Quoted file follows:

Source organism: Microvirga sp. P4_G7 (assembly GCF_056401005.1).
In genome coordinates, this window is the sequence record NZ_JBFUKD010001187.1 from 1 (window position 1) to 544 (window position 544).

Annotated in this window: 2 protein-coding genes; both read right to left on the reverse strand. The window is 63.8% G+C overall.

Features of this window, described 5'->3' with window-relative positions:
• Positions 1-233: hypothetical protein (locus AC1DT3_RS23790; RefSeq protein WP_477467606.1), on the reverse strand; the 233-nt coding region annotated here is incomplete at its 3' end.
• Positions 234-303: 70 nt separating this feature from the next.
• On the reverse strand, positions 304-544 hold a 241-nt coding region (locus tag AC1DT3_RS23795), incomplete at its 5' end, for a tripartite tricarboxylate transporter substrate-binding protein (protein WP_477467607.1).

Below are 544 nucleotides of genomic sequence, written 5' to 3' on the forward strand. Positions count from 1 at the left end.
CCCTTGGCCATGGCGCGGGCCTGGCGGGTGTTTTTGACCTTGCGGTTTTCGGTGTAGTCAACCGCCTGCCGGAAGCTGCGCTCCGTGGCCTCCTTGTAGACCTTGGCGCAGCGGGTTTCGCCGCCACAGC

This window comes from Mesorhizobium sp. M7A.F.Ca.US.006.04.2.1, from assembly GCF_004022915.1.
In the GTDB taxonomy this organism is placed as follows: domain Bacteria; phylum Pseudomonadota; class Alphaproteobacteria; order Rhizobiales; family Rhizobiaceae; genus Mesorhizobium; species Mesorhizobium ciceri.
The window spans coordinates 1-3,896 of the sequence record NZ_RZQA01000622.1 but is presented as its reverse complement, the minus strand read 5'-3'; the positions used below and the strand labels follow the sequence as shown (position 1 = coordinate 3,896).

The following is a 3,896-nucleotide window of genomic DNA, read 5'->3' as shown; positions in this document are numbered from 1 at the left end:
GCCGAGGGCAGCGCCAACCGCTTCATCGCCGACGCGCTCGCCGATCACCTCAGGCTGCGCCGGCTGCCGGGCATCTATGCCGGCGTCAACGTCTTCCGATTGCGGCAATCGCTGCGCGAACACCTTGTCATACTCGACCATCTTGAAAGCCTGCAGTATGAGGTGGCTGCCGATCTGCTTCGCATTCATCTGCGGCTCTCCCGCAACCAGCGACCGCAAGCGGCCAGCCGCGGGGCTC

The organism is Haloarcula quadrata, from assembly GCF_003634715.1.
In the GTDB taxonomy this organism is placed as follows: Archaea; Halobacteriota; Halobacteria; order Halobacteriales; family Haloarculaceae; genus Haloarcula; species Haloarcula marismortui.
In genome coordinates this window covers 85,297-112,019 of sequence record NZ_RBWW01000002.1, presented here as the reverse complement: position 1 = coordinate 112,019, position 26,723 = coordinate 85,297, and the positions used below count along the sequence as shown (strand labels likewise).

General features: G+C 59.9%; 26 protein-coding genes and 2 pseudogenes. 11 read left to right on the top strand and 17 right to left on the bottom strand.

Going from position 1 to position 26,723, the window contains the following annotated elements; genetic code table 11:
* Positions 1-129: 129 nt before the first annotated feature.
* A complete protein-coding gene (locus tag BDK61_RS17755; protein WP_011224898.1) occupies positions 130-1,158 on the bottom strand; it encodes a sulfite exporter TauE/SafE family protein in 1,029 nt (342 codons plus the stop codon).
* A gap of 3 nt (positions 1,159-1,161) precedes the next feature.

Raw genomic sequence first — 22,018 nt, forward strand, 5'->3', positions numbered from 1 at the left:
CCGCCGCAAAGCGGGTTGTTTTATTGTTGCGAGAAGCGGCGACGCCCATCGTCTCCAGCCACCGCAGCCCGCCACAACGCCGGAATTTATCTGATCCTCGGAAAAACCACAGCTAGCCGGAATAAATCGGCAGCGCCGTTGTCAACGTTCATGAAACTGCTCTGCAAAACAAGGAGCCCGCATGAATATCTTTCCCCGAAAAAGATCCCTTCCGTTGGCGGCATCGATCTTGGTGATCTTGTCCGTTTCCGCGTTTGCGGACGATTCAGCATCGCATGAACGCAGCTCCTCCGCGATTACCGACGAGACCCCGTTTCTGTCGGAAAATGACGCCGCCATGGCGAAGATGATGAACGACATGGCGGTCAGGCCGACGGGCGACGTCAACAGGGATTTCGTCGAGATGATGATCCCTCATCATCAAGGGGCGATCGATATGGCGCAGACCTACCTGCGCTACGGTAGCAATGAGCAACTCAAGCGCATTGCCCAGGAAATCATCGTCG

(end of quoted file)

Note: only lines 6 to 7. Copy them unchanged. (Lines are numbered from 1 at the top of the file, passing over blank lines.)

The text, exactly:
• Positions 234-303: 70 nt separating this feature from the next.
• On the reverse strand, positions 304-544 hold a 241-nt coding region (locus tag AC1DT3_RS23795), incomplete at its 5' end, for a tripartite tricarboxylate transporter substrate-binding protein (protein WP_477467607.1).